When divorced or separated parents need to make a decision about where their child or children will attend school in the fall, it can turn into a legal dispute. Regardless of the custodial arrangement that the children live by, it is preferable if the parents can be in agreement about school enrollment. If the parents disagree, then the designation as to legal custody may be important. Parents with joint legal custody share the authority to make a decision about school enrollment. If each parent with joint legal custody has a different school arrangement in mind for the child, then the issue likely needs to be resolved by the family court or a parenting neutral.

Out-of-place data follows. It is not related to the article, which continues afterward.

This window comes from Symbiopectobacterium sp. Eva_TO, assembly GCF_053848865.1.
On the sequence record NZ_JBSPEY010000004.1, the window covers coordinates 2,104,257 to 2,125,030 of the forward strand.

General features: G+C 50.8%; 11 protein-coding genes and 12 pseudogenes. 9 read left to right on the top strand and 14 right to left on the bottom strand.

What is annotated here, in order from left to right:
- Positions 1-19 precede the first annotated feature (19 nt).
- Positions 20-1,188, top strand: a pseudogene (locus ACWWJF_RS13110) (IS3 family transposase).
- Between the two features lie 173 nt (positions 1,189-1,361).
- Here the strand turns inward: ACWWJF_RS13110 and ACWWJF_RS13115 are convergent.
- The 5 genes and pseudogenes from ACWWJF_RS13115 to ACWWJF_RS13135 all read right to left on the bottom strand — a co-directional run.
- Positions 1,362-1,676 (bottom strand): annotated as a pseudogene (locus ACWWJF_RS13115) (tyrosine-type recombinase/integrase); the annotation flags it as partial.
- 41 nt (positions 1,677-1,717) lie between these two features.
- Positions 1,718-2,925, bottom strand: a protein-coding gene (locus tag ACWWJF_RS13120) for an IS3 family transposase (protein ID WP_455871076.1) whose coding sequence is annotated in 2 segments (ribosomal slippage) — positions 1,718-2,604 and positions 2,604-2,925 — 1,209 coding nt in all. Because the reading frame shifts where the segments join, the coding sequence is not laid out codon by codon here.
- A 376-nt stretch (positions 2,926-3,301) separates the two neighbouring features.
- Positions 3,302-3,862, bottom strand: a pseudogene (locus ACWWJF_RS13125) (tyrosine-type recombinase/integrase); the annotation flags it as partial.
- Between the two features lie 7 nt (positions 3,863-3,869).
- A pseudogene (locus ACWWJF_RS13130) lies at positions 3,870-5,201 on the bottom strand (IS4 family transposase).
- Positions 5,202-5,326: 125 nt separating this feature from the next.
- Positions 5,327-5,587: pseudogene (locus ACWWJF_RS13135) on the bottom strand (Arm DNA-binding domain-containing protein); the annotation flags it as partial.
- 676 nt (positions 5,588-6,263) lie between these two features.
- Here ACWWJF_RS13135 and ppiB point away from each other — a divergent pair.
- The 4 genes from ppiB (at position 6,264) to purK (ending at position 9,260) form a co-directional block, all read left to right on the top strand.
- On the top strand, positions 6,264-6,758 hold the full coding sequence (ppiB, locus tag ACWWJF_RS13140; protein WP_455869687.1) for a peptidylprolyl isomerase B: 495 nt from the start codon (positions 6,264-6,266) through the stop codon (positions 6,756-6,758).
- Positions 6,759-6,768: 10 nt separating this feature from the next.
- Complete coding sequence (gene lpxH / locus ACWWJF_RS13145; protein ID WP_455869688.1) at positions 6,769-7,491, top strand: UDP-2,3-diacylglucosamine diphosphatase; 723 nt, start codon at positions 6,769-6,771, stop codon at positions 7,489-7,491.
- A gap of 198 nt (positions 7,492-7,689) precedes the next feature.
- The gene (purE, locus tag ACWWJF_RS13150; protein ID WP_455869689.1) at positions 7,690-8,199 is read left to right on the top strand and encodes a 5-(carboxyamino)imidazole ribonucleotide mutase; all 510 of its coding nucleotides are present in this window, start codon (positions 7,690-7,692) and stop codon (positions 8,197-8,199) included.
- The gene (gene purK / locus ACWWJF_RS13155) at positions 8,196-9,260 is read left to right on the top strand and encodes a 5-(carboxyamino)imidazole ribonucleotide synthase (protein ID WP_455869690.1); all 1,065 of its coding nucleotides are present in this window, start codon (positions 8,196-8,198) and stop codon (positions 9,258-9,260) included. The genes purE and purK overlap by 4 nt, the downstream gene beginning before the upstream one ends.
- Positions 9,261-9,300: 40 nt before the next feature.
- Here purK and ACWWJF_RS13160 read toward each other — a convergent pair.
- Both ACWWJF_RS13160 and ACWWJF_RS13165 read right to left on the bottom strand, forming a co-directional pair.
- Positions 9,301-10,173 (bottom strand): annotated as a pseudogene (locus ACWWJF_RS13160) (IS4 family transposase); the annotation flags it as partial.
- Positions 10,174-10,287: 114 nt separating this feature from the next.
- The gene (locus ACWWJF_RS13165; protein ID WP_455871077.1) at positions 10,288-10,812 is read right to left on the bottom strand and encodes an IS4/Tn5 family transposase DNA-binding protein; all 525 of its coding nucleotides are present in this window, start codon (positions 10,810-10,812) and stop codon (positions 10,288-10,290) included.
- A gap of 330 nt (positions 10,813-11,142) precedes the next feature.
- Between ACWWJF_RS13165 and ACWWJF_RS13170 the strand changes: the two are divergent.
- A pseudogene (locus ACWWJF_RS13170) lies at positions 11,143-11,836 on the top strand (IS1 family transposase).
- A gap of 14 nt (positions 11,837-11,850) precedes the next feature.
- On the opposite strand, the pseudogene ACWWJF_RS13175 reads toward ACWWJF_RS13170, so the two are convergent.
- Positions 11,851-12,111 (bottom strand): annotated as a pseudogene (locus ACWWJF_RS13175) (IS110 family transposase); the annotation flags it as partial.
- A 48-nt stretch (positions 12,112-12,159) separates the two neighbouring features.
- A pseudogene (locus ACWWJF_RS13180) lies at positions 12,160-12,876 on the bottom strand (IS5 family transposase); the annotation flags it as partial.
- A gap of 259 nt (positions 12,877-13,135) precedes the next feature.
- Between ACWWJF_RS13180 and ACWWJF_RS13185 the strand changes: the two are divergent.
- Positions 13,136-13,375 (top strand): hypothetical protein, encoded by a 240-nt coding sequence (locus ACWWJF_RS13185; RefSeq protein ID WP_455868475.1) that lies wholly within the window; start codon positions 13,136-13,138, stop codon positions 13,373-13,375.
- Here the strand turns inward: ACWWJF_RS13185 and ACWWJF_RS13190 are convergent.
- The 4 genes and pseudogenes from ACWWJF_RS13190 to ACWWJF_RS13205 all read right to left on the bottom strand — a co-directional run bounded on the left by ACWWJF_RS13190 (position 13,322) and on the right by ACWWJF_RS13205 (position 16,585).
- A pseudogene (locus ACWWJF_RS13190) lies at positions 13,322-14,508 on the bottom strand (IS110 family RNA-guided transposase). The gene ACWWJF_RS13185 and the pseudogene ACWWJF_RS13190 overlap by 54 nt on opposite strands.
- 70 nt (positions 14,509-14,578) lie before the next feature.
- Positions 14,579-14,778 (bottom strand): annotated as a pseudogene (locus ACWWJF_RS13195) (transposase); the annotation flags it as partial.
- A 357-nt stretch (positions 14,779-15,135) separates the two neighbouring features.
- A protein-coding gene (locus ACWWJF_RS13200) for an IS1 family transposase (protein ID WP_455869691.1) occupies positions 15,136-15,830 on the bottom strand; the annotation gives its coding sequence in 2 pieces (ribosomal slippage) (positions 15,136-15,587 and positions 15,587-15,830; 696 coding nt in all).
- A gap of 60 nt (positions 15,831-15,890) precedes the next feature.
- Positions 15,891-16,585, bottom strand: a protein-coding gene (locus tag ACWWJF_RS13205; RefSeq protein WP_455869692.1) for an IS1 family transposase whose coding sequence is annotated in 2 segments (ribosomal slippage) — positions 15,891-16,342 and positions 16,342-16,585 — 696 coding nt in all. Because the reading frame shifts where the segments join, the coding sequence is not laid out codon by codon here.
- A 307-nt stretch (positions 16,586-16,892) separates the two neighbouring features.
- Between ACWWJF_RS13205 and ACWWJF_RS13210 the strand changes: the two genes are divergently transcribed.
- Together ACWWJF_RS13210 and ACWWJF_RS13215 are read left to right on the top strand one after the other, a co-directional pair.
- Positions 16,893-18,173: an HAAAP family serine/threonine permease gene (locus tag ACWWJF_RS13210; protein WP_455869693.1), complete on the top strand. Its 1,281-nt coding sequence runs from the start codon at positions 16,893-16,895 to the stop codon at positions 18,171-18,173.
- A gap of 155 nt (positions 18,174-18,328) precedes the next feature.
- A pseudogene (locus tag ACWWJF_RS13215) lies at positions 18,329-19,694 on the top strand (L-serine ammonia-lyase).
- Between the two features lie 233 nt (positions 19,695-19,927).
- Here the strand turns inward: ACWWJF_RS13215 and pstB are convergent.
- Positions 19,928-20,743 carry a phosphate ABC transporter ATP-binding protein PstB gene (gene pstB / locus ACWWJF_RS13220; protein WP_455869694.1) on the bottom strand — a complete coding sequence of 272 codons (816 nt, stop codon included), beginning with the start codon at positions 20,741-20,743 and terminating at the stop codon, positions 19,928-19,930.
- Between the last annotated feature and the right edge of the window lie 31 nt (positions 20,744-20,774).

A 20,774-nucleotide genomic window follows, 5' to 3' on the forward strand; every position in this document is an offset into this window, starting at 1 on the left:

Unfortunately, in many instances, the family court judge would rather not make a decision without the input of a parenting neutral, and there may not be time before the beginning of the school year for a parenting neutral to investigate the situation.
When a child’s parents do not share joint legal custody, then there is less likely to be a legal issue regarding school choice. The parents’ disagreement about the choice of school may defer to the decision of the parent with sole legal custody. But the school decision must be made in a manner that is consistent with the best interests of the child.
If the decision is whether to keep the child at the same school, or change the school the child attends, the child is likely to stay attending the same school unless the parents agree to a different school, or there is a compelling reason for the child to change schools over the objection of one of the parents.
I would like to know how a guardian ad litem makes the decision on how much time a parent is given for parenting time. is it done by the age of the child? if its a guideline they follow i would like to know how i can access that information.